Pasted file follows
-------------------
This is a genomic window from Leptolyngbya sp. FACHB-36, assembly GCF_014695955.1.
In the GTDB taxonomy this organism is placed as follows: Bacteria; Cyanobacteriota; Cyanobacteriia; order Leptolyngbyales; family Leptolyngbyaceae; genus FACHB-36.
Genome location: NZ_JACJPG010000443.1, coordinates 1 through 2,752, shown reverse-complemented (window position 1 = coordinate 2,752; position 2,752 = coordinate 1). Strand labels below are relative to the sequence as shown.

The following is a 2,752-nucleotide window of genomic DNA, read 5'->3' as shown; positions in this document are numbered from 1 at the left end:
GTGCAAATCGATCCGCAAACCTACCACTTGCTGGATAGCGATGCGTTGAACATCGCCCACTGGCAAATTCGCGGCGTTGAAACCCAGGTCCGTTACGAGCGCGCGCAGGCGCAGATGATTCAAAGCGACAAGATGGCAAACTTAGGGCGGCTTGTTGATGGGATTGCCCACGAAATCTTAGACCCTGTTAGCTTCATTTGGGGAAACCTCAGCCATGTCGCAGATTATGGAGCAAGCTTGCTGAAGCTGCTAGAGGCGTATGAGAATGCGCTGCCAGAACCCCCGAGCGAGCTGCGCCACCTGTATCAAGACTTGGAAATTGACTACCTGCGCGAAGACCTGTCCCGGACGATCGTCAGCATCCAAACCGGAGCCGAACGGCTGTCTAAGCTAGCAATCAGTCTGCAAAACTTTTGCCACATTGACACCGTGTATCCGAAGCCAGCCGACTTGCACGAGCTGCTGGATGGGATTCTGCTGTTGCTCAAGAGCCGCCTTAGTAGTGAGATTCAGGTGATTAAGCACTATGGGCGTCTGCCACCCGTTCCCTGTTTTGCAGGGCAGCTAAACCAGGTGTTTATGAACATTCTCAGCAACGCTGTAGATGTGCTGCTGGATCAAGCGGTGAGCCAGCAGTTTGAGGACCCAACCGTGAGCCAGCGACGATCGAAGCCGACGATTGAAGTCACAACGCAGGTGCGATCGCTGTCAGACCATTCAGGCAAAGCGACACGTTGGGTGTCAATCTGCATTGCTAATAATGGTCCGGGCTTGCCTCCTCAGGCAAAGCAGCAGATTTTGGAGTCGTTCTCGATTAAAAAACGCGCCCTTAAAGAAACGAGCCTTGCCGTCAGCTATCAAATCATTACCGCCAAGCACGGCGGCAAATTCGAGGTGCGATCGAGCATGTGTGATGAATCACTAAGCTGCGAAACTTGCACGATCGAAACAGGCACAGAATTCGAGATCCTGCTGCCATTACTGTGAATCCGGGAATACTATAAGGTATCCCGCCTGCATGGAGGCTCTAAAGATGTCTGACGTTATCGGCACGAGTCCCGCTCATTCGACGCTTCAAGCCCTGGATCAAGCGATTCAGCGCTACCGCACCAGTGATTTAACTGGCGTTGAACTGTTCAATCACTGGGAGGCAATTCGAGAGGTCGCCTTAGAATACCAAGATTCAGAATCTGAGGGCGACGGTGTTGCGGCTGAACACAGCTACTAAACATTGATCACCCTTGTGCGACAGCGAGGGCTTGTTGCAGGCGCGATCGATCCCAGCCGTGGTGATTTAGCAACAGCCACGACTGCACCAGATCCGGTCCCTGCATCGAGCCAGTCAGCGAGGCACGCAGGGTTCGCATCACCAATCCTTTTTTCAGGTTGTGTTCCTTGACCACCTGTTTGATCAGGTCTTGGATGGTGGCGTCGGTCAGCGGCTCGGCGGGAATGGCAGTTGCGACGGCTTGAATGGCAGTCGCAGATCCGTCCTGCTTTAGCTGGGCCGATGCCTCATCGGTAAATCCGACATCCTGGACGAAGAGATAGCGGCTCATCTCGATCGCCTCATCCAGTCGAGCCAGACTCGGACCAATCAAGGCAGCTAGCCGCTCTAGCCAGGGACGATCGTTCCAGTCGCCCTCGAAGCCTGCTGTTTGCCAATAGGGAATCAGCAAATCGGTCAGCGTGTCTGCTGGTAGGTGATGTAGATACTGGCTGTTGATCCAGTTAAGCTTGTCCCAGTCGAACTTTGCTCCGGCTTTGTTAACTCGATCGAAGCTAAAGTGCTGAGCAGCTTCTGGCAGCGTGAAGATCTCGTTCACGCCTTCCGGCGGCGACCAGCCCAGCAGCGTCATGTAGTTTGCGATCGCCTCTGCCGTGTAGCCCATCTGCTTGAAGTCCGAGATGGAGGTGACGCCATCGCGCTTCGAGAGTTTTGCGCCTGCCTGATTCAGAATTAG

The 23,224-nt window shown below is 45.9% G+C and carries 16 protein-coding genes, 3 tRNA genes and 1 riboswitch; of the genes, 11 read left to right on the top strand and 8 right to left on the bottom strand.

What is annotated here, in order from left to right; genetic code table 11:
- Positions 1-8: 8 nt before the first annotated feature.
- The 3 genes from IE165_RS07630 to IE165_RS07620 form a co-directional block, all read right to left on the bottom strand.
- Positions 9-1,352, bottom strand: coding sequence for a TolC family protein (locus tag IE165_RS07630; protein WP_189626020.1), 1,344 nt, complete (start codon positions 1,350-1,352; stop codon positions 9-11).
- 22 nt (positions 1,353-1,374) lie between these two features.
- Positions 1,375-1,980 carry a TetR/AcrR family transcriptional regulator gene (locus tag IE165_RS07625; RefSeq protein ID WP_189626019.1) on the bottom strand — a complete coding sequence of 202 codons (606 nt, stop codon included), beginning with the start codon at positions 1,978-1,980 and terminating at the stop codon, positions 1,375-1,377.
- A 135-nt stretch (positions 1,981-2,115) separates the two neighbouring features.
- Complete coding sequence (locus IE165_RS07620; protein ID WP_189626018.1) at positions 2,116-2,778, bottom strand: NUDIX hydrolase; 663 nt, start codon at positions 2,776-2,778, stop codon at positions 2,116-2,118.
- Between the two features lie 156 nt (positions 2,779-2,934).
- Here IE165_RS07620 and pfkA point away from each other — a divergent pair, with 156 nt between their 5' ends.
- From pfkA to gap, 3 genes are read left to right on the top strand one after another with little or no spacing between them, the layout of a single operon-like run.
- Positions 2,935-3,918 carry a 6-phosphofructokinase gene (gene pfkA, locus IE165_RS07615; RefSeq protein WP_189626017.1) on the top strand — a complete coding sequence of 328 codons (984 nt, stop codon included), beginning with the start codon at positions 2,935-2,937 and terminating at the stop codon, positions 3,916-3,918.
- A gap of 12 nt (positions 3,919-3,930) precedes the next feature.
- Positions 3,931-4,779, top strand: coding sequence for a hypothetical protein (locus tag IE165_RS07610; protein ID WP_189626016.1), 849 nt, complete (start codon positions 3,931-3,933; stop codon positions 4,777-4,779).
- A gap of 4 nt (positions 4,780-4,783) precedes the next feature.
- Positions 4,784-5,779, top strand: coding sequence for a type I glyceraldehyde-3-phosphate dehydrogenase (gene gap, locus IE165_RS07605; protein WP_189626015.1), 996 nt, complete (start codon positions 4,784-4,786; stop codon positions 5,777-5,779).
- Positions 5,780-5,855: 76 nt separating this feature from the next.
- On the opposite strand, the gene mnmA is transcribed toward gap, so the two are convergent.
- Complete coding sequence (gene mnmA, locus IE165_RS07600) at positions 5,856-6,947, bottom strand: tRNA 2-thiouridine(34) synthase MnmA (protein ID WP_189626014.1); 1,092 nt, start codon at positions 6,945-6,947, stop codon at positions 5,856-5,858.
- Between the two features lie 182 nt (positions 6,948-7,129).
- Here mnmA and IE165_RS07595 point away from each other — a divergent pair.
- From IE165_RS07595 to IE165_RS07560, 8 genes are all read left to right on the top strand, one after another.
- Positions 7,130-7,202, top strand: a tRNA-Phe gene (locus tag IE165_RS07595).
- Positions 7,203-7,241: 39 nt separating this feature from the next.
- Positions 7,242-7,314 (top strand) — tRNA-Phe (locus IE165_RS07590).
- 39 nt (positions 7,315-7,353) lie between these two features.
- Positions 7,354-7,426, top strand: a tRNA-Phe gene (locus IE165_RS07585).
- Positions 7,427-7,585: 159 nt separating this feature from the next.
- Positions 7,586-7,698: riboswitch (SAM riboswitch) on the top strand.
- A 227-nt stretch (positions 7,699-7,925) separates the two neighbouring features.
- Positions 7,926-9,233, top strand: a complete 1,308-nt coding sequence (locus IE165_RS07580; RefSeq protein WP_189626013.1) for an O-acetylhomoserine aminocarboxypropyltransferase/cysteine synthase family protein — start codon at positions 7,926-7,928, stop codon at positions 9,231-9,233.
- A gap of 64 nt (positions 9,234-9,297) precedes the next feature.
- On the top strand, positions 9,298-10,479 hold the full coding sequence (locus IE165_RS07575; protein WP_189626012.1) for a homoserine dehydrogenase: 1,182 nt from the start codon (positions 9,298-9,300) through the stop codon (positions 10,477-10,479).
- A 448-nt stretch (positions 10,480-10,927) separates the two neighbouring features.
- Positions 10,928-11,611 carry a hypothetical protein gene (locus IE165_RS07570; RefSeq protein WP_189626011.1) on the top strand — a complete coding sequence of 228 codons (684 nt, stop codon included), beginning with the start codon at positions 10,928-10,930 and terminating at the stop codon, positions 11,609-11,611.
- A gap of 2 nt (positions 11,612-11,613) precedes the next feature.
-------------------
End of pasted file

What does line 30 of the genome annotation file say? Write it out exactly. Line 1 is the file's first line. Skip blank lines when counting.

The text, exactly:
- Positions 7,203-7,241: 39 nt separating this feature from the next.